How AI protects machine identities in a zero-trust world

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The bad guys know they just need to find an insecure machine identity and they’re in the company’s network. Their breach analysis shows that they often move sideways on systems, partitions, and servers in search of the most valuable data to extract when embedding ransomware. By scanning enterprise networks, bad artists often detect insecure machine identities. These factors are why the identity of the machine is the surface of the favorite attack today.

Why machine identification requires zero trust

Organizations are quickly realizing that they are competing in today’s world of zero-confidence, and every final point, whether human or machine-based, is their new security perimeter. The virtual workforce is here to stay, creating thousands of new mobility, device and IoT endpoints. Enterprise Edge is also expanding tech stacks to gain insights from real-time monitoring data captured using computing and IoT devices.

Forrester estimates that machine identity (including bots, robots and IoT) grows twice as fast as human identity on organizational networks. These factors add up to economic losses of between $ 51.5 billion and $ 71.9 billion due to poor machine identity security. Between 2018 and 2019 a 400% increase contributes to machine identification attacks, with between 2014 and 2019 more than 700% contributing to machine identification attacks.

Define the identity of the machine

Achieving a zero-confidence strategy to scale for machine identification is challenging because of how versatile their configurations are, certification and key management combined with how relevant they need to be to be effective in each device's life cycle.
Achieving a zero-confidence strategy to scale for machine identification is challenging because of how versatile their configurations are, certification and key management combined with how relevant they need to be to be effective in each device’s life cycle.

CISOs tell VentureBeat that today they are selectively implementing AI and machine learning in areas of their endpoint, certification and key lifecycle management strategy that require more automation and scale. One example is how a financial services organization pursues a zero-trust strategy using AI-based Unified Endpoint Management (UEM) which uses AI to patch machine-based endpoints to analyze each and deliver the right patches to everyone. Keeps current.

How AI protects machine identity

According to a recent conversation with VentureBeat, the Fortune 100 company’s CISO, it’s not uncommon for an organization to know how many machine identities it has at any given time. It is understandable, however, that 25% of security leaders say the number of identities they are managing has increased by a factor of ten or more in the last year. Eighty-four percent of security leaders say the number of identities they operate has doubled in the past year. All of this translates into an increasing workload for already overloaded IT and security teams, 40% of whom are still using spreadsheets to manually track digital certificates, and 57% of enterprises do not have a specific inventory of SSH keys. Certificate outage, major misuse or theft, including over-privileges of employees who do not need it and audit failure are symptoms of major problems with machine identification and end point security.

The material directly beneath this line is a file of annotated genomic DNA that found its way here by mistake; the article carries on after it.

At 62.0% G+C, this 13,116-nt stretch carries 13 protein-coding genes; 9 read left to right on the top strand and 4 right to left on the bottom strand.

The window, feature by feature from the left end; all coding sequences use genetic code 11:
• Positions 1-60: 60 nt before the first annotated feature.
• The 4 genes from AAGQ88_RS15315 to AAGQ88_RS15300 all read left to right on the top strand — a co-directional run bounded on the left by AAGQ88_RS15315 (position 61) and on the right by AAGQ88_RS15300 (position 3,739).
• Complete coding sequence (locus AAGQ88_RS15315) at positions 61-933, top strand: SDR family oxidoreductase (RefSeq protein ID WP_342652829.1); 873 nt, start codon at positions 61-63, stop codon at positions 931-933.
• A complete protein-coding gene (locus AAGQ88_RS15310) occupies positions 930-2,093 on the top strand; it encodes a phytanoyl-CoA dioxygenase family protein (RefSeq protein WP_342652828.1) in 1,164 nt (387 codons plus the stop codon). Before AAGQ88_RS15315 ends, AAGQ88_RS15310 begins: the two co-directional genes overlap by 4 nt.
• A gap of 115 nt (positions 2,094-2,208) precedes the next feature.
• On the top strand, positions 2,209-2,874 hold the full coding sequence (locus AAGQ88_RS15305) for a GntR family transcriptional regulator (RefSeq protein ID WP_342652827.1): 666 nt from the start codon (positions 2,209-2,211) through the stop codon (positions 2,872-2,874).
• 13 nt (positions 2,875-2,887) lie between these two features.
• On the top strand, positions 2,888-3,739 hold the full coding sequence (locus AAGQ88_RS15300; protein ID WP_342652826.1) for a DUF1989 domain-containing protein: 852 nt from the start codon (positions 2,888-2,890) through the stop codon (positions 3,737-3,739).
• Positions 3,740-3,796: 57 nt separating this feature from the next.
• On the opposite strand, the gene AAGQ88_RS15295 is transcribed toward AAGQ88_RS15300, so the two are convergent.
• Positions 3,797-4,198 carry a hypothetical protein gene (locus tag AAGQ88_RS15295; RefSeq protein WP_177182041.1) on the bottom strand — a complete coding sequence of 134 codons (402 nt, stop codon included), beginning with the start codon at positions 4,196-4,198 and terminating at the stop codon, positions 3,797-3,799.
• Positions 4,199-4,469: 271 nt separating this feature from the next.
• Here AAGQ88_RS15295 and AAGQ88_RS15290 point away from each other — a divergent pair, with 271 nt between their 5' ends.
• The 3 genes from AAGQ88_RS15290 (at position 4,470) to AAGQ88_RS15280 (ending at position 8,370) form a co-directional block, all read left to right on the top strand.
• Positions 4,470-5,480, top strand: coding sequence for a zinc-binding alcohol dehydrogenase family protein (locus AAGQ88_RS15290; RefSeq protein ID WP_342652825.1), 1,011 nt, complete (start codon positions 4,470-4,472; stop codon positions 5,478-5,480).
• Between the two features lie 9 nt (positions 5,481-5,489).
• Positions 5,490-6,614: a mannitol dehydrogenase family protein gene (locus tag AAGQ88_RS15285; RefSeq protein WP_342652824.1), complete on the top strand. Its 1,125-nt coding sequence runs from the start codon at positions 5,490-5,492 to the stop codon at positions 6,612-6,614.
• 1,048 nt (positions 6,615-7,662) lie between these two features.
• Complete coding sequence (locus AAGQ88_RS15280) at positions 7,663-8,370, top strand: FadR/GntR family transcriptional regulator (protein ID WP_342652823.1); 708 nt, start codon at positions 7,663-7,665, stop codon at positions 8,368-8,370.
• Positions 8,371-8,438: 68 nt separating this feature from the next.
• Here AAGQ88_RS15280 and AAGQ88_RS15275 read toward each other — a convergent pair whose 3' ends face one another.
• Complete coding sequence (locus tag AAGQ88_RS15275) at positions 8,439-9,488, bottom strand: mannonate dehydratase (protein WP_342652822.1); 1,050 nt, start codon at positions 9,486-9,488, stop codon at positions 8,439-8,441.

Most CISOs with whom VentureBit speaks have a long-term zero-confidence strategy and are supported by their board of directors. The board seeks to increase new digital-first revenue by reducing the risks of cyber-attacks. CISOs are struggling with a huge workload of securing machine identities following zero trust. The answer is to automate key areas of endpoint lifecycle management with AI and machine learning.

The following five main areas are AI and Machine Learning (ML) which demonstrates the ability to secure machine identity in a growing world of zero-confidence.

  • Automated machine governance and policies. Securing machine-to-machine communication begins successfully by consistently enforcing rules and policies at each endpoint. Unfortunately, this is not easy as machine identification in many organizations relies on sealed systems that provide less if any visibility and control for CISOs and their teams. A CISO recently told VentureBeat that it was disappointing to see so much innovation going on in cyber security. Today, there is not a single glass panel that identifies all machines and their operation, user policies and end point health. Vendors to look at in this area include Ericom with their ZTEdge SASE platform and their automated policy builder, which uses machine learning to create and maintain user or machine-level policies. Their clients say the policy builder is proving to be more effective at automating repetitive tasks and providing higher accuracy in policies than can be achieved otherwise. Additional vendors to watch include Delinea Microsoft Security, Ivanti, SailPoint, Venafi, ZScaler and others.
Ericom's AI-based automatic policy builder automatically generates policies for each user based on their access to commonly accessed applications and machines.  Policies can be manually adjusted and updated to create individual policy, enabling minimal privileged access without imposing a burden on IT staff.
Ericom’s AI-based automatic policy builder automatically generates policies for each user based on their access to commonly accessed applications and machines. Policies can be manually adjusted and updated to create individual policy, enabling minimal privileged access without imposing a burden on IT staff.